When he first takes the stage, Jason Bible of The Train Wrecks approaches the microphone with a seeming reluctance. He often looks down, and sort of shuffles along, with a certain self-deprecating air.
But then Jason attacks the guitar and his slightly raspy voice takes command of the room.
The last time I saw Jason Bible perform solo was at a private party for a mutual friend. He was so good in that setting that I knew I had to see his recent gig at the Gingerbread House, where he released his wonderful new solo CD. I feared at first that the setting would feel too formal, but Bible and his Train Wrecks’ bandmate Jeremy Hammons clearly put some real thought into the venue. The room, which easily held the audience of over 100, sounded great.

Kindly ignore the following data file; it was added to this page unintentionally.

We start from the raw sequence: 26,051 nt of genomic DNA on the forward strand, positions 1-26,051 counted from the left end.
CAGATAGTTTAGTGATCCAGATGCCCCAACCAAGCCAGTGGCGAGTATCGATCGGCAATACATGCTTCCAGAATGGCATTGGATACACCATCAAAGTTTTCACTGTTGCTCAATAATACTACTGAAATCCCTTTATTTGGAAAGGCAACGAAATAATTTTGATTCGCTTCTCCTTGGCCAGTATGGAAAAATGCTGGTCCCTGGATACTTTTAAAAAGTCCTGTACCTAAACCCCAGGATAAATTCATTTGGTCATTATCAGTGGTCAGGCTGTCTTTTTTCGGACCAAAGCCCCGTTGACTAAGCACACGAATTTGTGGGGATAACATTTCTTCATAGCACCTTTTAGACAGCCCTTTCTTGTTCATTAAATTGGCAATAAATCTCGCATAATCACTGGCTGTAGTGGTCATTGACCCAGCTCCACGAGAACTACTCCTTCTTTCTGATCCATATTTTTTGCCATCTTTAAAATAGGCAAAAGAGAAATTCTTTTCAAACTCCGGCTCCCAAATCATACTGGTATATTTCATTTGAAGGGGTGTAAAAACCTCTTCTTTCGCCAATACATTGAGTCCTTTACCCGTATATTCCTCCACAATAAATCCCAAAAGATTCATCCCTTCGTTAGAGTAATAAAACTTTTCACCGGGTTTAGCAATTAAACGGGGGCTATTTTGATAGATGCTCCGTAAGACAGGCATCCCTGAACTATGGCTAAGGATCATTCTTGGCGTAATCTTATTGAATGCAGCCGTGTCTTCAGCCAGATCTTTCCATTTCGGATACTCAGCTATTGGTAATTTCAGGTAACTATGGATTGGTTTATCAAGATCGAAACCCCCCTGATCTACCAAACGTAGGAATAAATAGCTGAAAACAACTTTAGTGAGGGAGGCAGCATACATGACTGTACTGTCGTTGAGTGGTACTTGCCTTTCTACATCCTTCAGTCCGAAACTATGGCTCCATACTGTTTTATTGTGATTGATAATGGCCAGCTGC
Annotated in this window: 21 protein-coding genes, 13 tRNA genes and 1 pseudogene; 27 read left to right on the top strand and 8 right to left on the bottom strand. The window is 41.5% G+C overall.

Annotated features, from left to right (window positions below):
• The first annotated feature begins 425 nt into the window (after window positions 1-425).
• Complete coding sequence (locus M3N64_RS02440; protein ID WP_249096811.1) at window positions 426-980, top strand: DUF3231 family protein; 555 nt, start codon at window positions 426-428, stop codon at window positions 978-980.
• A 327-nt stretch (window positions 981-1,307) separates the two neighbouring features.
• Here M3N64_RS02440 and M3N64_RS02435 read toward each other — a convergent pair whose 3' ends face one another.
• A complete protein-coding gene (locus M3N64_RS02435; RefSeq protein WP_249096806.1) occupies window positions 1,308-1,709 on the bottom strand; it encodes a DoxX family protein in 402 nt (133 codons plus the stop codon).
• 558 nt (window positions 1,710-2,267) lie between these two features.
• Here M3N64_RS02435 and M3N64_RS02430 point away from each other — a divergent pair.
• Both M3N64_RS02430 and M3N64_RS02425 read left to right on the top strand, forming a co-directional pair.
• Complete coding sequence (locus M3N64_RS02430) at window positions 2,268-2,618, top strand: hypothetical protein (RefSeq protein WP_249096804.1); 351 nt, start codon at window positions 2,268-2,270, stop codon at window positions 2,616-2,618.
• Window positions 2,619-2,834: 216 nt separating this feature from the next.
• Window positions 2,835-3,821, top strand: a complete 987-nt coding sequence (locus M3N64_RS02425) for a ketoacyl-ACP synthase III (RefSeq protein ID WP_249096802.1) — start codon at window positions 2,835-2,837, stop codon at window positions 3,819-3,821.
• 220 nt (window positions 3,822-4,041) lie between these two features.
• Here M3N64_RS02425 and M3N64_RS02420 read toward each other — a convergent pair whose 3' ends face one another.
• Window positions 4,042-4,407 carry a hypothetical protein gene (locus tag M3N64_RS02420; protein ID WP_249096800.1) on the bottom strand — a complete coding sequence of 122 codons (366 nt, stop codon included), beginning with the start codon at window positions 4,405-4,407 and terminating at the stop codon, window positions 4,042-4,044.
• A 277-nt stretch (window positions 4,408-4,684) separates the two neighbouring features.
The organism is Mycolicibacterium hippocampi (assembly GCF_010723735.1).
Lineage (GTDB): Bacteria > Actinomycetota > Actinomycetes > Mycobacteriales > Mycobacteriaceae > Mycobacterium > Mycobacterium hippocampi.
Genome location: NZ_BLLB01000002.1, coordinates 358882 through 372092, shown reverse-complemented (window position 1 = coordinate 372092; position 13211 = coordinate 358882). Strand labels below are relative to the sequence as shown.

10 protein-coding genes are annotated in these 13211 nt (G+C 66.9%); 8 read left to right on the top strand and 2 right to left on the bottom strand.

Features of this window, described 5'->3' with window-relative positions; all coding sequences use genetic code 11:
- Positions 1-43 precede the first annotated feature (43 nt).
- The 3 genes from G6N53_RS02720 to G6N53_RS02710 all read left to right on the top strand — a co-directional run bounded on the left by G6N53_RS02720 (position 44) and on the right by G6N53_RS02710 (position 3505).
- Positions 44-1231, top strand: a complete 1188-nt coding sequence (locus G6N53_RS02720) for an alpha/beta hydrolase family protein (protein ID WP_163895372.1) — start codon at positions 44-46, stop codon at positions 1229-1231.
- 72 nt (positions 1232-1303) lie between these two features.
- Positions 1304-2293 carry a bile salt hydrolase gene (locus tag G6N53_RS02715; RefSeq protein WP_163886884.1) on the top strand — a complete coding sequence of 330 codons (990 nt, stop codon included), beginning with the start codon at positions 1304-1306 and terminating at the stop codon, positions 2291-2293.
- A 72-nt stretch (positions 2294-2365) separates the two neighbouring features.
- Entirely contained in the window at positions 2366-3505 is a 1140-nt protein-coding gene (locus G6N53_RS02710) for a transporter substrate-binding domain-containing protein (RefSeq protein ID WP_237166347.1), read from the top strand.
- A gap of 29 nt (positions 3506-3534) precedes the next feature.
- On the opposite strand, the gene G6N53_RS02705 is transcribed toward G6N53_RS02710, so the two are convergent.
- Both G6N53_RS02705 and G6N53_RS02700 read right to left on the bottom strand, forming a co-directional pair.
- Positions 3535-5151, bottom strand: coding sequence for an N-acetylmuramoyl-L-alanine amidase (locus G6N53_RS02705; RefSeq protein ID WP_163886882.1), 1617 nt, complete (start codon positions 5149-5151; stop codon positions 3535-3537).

The show was billed as a night of storytelling and music, and Jason is for sure a wonderful storyteller, in part because of that modest presence. His stories were short and moving — a revelation at Hank Williams’ grave, the inspiration that he finds in the life of a deceased friend. Such stories dotted the show, which included both Jason’s originals and some masterful covers.
Payne Bridges, a really solid singer-songwriter, opened the show. This was my first time hearing Bridges, and I’ll be sure to check her out again.
The lighting and sight lines weren’t necessarily ideal for photography, but the overall effect fit the mood of the night.